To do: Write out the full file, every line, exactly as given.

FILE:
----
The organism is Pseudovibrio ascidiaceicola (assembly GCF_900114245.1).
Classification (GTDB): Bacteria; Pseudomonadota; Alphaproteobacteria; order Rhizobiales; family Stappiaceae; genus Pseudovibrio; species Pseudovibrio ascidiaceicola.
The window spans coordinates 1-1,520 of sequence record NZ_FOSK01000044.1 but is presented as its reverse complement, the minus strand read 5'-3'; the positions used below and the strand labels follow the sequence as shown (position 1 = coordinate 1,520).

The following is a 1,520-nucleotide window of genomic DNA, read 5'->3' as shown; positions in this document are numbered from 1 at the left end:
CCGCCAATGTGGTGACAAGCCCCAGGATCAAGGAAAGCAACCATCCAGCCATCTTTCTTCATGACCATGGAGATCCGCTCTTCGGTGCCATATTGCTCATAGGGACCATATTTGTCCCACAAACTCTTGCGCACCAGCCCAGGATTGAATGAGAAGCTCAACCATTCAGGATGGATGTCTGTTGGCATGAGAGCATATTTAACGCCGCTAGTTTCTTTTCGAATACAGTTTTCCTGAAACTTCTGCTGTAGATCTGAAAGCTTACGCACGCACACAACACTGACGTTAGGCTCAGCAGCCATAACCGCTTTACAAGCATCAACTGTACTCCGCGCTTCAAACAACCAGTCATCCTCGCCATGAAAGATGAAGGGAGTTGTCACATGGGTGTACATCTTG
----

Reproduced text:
The organism is Pseudovibrio ascidiaceicola (assembly GCF_900114245.1).
Classification (GTDB): Bacteria; Pseudomonadota; Alphaproteobacteria; order Rhizobiales; family Stappiaceae; genus Pseudovibrio; species Pseudovibrio ascidiaceicola.
The window spans coordinates 1-1,520 of sequence record NZ_FOSK01000044.1 but is presented as its reverse complement, the minus strand read 5'-3'; the positions used below and the strand labels follow the sequence as shown (position 1 = coordinate 1,520).

The following is a 1,520-nucleotide window of genomic DNA, read 5'->3' as shown; positions in this document are numbered from 1 at the left end:
CCGCCAATGTGGTGACAAGCCCCAGGATCAAGGAAAGCAACCATCCAGCCATCTTTCTTCATGACCATGGAGATCCGCTCTTCGGTGCCATATTGCTCATAGGGACCATATTTGTCCCACAAACTCTTGCGCACCAGCCCAGGATTGAATGAGAAGCTCAACCATTCAGGATGGATGTCTGTTGGCATGAGAGCATATTTAACGCCGCTAGTTTCTTTTCGAATACAGTTTTCCTGAAACTTCTGCTGTAGATCTGAAAGCTTACGCACGCACACAACACTGACGTTAGGCTCAGCAGCCATAACCGCTTTACAAGCATCAACTGTACTCCGCGCTTCAAACAACCAGTCATCCTCGCCATGAAAGATGAAGGGAGTTGTCACATGGGTGTACATCTTG